If you follow the lead of some state agencies, you would never know that little more than a year ago, a significant tsunami caused about $8 million of damage in the community of Brookings.
Don't get us wrong: The overall state response to the actual damage and recovery was great, starting from the governor's office on down.
We're slightly bemused, however, by two recent announcements of state agency training sessions along the Oregon Coast that didn't come all the way to Brookings. One was a "road show" of Earthquake and Tsunami Preparedness Workshops and the other is a series of workshops on the tsunami debris floating toward the Oregon Coast from Japan.
The "road show" schedulers apparently thought the end of the road was in Gold Beach. The schedule for the tsunami debris squeezes four meetings into 122 miles from Newport to Bandon, but then stops 50 miles short of Brookings with a meeting in Port Orford.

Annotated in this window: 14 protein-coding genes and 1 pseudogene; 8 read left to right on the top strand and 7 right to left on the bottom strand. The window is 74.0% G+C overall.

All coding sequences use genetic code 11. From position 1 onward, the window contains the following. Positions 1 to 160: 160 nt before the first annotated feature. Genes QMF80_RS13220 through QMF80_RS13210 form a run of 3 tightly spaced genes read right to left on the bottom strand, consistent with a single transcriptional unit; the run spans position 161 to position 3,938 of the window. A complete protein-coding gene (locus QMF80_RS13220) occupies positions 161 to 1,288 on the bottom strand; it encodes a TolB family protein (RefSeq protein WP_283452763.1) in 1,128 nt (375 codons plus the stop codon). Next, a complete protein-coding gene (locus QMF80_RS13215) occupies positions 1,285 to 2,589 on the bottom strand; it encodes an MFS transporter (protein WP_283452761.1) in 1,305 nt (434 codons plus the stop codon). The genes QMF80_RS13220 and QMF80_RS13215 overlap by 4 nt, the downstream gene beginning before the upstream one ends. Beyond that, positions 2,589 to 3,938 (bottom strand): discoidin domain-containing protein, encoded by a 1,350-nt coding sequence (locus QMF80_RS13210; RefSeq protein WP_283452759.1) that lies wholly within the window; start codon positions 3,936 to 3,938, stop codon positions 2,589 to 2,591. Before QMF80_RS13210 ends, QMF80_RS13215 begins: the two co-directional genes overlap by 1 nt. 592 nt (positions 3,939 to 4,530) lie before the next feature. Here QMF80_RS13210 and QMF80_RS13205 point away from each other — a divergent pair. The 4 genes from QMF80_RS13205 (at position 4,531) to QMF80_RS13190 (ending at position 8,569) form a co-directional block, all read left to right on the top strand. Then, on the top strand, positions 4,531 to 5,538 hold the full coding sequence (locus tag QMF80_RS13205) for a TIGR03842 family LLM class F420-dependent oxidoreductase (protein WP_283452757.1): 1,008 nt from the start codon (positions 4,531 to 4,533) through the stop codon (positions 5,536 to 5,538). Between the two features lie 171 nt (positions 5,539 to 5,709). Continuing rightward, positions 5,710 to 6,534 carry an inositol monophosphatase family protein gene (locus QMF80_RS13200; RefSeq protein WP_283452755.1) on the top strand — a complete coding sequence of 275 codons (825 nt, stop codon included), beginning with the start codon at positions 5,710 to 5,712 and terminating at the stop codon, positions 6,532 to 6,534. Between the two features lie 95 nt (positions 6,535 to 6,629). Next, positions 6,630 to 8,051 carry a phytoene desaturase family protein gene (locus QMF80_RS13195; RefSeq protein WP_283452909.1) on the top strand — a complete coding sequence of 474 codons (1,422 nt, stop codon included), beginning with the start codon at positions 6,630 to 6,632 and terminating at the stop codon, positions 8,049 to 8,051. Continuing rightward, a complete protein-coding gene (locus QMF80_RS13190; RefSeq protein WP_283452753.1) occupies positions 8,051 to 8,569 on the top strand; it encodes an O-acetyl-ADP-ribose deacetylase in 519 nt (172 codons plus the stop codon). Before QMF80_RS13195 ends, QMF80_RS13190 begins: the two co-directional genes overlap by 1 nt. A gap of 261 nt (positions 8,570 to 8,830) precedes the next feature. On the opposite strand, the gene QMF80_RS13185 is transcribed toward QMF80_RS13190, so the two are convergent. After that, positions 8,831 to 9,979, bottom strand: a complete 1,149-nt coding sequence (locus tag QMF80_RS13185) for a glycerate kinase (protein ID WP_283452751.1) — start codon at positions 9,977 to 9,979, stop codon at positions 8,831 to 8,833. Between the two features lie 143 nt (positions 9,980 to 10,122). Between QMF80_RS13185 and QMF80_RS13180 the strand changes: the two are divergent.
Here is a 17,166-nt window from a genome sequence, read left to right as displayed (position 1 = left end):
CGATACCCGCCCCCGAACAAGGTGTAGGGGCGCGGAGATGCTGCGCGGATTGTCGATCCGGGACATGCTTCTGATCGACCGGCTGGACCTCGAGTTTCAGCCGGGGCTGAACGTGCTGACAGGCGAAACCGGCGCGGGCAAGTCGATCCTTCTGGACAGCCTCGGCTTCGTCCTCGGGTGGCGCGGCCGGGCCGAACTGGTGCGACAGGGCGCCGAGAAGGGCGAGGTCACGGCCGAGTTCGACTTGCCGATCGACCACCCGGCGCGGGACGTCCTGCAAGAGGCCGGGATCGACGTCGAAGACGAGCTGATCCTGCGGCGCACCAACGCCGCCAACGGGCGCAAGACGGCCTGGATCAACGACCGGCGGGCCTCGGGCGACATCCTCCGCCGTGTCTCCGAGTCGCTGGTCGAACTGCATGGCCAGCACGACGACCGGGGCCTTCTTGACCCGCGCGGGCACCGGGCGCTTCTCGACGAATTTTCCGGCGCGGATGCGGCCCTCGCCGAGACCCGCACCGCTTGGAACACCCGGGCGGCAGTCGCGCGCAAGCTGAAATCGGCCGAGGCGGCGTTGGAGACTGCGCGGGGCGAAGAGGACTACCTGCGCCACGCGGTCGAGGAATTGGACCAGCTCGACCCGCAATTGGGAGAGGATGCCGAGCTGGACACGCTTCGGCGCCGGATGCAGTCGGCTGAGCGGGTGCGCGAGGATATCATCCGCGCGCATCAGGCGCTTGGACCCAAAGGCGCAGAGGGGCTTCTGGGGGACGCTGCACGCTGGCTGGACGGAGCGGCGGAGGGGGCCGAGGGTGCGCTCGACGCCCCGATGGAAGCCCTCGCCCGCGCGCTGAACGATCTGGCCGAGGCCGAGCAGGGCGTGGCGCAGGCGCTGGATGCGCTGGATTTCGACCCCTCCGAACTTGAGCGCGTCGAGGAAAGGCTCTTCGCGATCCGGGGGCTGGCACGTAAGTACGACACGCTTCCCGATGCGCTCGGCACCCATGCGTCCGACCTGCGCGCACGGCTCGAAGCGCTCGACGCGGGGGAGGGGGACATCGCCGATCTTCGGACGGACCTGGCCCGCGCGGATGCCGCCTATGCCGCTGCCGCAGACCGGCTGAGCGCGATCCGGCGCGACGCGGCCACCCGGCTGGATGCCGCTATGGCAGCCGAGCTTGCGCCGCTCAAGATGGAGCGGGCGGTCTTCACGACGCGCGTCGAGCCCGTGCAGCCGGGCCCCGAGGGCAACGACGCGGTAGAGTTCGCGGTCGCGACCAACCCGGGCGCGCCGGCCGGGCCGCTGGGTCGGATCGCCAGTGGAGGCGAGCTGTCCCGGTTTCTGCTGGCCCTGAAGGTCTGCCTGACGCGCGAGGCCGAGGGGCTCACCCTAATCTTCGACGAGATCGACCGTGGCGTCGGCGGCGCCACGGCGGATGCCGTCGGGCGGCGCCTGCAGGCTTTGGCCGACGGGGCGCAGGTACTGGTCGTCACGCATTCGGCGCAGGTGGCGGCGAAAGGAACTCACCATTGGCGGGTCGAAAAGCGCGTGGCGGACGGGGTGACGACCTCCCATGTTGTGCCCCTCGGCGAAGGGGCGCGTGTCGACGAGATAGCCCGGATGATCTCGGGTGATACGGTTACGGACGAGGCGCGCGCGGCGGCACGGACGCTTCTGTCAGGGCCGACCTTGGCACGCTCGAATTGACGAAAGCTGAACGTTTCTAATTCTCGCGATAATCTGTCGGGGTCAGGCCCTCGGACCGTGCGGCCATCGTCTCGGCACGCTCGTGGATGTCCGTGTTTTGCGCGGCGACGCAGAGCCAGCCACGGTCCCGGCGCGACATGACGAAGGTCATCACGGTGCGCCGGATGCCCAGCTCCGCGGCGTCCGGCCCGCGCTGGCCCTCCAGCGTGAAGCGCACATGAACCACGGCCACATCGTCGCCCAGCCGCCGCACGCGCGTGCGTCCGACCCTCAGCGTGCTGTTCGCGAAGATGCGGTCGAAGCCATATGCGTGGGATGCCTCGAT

We wonder how many state agency folks, when on their own time, would drive an hour each way to attend an evening information session?
We know we're remote; we probably can all name friends or family in the Willamette Valley who have never come to see us. We joke, in fact, about how the highway southbound is much longer and inconvenient than the highway going north.
And we know that when these state agency folks consult the Oregon Blue Book, it lists the population of Brookings as only 6,470 andndash; ignoring about 8,000 other folks who live outside the city limits but in our zip code. That makes even entering Curry County seem like "close enough."
For our part, we wrote both organizers to encourage them to bring their "road shows" to Brookings. Neither gave us the courtesy of a reply.